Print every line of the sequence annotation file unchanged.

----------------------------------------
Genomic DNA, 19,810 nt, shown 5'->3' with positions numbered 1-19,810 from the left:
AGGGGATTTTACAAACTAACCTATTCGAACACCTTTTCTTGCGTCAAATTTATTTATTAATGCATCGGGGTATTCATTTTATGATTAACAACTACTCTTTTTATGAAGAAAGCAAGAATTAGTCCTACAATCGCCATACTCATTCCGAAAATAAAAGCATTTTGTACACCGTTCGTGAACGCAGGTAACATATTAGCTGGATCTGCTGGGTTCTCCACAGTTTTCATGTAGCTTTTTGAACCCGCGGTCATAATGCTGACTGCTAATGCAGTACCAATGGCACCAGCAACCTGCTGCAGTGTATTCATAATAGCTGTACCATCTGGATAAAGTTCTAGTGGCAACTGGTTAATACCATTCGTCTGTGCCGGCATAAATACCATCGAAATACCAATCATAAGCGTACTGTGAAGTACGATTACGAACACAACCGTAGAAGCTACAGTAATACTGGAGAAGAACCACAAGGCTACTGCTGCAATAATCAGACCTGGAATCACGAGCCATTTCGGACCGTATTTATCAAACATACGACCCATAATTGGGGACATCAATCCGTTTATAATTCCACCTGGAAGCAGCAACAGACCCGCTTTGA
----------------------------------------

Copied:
Genomic DNA, 19,810 nt, shown 5'->3' with positions numbered 1-19,810 from the left:
AGGGGATTTTACAAACTAACCTATTCGAACACCTTTTCTTGCGTCAAATTTATTTATTAATGCATCGGGGTATTCATTTTATGATTAACAACTACTCTTTTTATGAAGAAAGCAAGAATTAGTCCTACAATCGCCATACTCATTCCGAAAATAAAAGCATTTTGTACACCGTTCGTGAACGCAGGTAACATATTAGCTGGATCTGCTGGGTTCTCCACAGTTTTCATGTAGCTTTTTGAACCCGCGGTCATAATGCTGACTGCTAATGCAGTACCAATGGCACCAGCAACCTGCTGCAGTGTATTCATAATAGCTGTACCATCTGGATAAAGTTCTAGTGGCAACTGGTTAATACCATTCGTCTGTGCCGGCATAAATACCATCGAAATACCAATCATAAGCGTACTGTGAAGTACGATTACGAACACAACCGTAGAAGCTACAGTAATACTGGAGAAGAACCACAAGGCTACTGCTGCAATAATCAGACCTGGAATCACGAGCCATTTCGGACCGTATTTATCAAACATACGACCCATAATTGGGGACATCAATCCGTTTATAATTCCACCTGGAAGCAGCAACAGACCCGCTTTGA